DEPARTMENT OF HEALTH
AND HUMAN SERVICES
OFFICE OF PERSONNEL
1996 MSPB LEXIS 1167
November 19, 1996
Adam J. Conti, Esquire, Atlanta, Georgia, for the appellant.
Arthur M. Borrego, Esquire, Atlanta, Georgia, for the agency.
Ana A. Mazzi, Esquire, Washington, D.C., for the petitioner.
Ben L. Erdreich, Chairman
Beth S. Slavet, Vice Chair
Antonio C. Amador, Member
OPINION AND ORDER
This case is before the Board on the Office of Personnel Management's
petition for reconsideration of the Board's September 28, 1994 decision
in Costin v. Department of Health & Human Services, 64 M.S.P.R. 517
(1994), finding, inter alia, that the agency had not complied with the administrative
judge's interim relief order, and dismissing the agency's petition
for review on that basis. In that decision, we further found that the Board lacked
jurisdiction over the appellant's claim, sustained by the administrative
judge in her initial decision (I.D.) of November 30, 1993, that his whistleblowing caused his nonselection for the position of General Equipment Mechanic
and Operator, WG-5401-10 (GEMO). We found that the Board lacked jurisdiction
over this matter because the appellant had not exhausted his remedy before
the Office of Special Counsel (OSC) on this issue. This [*2] is the matter on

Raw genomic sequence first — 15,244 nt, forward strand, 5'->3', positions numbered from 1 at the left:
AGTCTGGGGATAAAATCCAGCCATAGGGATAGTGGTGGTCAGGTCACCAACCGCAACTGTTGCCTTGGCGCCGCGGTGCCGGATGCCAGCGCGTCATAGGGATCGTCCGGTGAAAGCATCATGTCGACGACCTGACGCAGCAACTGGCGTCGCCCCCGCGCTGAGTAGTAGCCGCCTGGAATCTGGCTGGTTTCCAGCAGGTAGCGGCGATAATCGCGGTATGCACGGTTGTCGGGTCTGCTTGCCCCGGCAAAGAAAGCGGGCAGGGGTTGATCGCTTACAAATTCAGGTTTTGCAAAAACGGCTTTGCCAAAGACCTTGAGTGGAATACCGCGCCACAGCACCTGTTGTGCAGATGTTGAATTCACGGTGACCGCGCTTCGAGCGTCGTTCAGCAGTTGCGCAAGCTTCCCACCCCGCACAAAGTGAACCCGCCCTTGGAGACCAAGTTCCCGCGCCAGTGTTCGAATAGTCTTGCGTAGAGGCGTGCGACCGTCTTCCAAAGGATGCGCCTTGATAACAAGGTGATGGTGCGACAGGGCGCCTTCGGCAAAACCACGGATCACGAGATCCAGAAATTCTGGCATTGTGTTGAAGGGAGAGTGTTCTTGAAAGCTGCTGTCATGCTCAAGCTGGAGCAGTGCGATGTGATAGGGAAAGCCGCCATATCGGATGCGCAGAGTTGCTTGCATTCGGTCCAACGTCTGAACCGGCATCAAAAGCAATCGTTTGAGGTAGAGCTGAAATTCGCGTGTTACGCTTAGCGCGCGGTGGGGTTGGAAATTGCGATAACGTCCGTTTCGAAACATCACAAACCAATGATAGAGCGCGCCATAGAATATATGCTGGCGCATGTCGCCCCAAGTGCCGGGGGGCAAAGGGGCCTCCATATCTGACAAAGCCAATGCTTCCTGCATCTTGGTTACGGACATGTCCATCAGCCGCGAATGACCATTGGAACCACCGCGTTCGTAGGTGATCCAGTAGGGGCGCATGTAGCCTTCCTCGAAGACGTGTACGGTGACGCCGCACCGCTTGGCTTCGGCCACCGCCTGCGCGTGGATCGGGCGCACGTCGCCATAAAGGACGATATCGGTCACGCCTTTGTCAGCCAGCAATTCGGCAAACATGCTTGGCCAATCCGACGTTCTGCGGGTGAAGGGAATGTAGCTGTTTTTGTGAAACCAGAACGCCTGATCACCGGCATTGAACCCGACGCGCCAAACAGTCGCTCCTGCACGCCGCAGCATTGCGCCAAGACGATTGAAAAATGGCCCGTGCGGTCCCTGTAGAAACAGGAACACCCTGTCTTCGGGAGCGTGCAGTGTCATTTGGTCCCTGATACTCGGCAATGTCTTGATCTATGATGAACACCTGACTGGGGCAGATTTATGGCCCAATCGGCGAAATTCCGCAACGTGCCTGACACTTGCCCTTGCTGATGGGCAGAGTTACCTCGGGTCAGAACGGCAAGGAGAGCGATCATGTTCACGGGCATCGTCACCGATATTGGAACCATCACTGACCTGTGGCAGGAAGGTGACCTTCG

which the agency had sought review of the initial decision. This case is also
before the Board on the appellant's motion to reopen this appeal based on new
evidence he acquired on the exhaustion issue, after the Board issued its decision.
As detailed below, we GRANT OPM's request to reopen and reconsider the
interim relief issue, and we find that the agency has complied with
relief order. We, therefore, VACATE, on this ground, our previous dismissal
the agency's petition for review on the promotion issue and we hereby
that petition and the appellant's response to it. Further, we GRANT
appellant's request to reopen our previous decision because he has
evidence that is new and material to the issue of whether we can take
jurisdiction over the promotion issue and we, therefore, VACATE our
finding of lack of jurisdiction to consider this issue. We also AFFIRM
initial decision's finding that the appellant was retaliated against
his whistleblowing. As corrective action we ORDER prospective promotion
WG-10, GEMO position, RESERVING for decision in a separate Opinion
the matter of an award of [*3] back pay. We AFFIRM our previous decision
all other grounds.
The appellant, an Incinerator Operator, WG-9, filed an individual right
action (IRA) appeal alleging that the Department of Health and Human
(HHS or agency) took certain personnel actions against him in retaliation
his having engaged in whistleblowing, as relevant to this decision,
specifically, the agency's failure to select him for the GEMO, WG-10,